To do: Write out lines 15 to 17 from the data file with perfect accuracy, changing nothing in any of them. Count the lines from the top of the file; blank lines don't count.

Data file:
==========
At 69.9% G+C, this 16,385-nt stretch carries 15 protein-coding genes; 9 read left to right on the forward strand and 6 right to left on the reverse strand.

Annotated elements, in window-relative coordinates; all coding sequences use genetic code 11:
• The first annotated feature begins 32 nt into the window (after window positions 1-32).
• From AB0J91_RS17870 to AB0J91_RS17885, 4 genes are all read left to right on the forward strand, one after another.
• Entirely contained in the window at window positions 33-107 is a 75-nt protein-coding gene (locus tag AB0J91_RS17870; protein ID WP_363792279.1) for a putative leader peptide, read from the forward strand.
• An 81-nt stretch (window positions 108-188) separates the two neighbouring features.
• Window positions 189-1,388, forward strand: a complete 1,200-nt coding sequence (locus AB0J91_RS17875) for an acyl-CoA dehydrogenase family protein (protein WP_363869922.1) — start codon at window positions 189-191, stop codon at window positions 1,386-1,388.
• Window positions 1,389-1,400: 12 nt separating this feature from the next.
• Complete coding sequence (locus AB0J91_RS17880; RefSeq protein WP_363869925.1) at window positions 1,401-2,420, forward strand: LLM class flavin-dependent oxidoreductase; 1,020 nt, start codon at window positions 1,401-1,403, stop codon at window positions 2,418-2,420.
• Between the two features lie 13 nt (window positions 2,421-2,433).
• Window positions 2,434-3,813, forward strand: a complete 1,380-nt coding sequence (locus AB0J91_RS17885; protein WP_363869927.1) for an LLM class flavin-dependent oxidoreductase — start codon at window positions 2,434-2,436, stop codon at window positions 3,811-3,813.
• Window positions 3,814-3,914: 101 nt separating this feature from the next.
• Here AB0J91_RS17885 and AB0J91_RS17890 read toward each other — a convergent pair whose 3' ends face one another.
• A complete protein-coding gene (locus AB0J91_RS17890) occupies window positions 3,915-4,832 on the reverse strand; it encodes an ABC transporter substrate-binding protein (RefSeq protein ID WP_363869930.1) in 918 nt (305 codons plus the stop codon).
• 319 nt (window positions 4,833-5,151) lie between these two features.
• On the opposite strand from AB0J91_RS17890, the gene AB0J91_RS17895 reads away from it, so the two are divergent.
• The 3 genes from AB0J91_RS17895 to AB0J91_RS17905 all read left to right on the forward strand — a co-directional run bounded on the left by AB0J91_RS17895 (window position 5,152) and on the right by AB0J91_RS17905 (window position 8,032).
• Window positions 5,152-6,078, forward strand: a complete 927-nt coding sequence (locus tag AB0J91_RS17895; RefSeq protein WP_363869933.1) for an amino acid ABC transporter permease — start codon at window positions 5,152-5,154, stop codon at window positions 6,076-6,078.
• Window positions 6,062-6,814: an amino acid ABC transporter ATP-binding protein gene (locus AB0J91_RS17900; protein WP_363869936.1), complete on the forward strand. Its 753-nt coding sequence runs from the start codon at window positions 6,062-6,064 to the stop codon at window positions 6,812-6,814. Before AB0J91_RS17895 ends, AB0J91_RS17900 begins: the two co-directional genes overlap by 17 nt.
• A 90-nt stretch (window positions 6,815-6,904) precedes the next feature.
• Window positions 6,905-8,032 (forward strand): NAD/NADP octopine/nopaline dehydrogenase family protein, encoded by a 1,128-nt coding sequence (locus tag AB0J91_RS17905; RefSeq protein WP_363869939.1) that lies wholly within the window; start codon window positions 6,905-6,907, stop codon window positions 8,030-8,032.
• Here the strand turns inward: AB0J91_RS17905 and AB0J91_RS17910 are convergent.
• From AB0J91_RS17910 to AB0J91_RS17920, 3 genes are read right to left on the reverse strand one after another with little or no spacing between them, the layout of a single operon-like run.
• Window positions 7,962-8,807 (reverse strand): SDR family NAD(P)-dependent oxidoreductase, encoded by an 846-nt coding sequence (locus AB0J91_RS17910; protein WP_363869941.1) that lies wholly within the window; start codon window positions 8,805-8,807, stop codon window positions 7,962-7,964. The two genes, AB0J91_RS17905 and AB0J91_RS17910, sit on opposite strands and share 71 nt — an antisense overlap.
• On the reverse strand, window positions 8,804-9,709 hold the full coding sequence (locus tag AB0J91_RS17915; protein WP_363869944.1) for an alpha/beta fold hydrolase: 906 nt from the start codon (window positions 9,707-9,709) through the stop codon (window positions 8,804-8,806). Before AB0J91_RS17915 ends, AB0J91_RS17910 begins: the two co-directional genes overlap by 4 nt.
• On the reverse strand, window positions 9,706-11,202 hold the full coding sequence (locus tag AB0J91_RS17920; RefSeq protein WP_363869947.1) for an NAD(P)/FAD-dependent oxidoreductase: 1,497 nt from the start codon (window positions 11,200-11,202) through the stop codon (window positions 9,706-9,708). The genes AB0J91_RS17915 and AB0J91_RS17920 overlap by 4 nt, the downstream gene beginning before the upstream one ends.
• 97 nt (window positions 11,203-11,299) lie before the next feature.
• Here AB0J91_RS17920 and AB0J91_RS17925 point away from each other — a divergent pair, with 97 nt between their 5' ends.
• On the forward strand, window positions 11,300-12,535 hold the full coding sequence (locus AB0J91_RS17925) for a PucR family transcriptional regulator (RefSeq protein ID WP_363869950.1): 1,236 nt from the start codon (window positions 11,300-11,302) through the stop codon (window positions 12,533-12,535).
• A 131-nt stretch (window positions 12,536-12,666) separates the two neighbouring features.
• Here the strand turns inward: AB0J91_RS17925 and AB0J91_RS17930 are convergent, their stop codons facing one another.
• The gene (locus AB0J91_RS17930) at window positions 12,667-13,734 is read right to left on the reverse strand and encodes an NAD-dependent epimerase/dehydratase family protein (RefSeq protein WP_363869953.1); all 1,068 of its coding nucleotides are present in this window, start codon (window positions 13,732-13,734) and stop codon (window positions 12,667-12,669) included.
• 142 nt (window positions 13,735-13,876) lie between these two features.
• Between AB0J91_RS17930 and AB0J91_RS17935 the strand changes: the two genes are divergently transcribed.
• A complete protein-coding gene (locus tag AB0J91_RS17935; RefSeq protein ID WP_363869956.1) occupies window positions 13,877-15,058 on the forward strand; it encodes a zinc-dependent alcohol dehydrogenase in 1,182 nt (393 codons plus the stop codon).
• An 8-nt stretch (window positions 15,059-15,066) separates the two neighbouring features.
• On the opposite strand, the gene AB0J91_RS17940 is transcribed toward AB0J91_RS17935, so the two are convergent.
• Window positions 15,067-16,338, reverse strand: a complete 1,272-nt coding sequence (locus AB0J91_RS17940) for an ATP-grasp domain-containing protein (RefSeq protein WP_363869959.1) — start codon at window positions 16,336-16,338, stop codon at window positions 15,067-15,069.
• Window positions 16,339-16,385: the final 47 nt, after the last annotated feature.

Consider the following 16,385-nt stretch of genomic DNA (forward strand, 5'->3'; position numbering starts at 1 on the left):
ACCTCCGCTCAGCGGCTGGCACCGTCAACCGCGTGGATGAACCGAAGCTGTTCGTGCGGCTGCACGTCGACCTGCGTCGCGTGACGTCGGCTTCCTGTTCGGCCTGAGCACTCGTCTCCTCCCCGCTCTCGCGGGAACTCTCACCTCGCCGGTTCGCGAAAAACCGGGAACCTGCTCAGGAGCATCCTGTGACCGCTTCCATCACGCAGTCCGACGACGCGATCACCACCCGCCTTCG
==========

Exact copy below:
• 319 nt (window positions 4,833-5,151) lie between these two features.
• On the opposite strand from AB0J91_RS17890, the gene AB0J91_RS17895 reads away from it, so the two are divergent.
• The 3 genes from AB0J91_RS17895 to AB0J91_RS17905 all read left to right on the forward strand — a co-directional run bounded on the left by AB0J91_RS17895 (window position 5,152) and on the right by AB0J91_RS17905 (window position 8,032).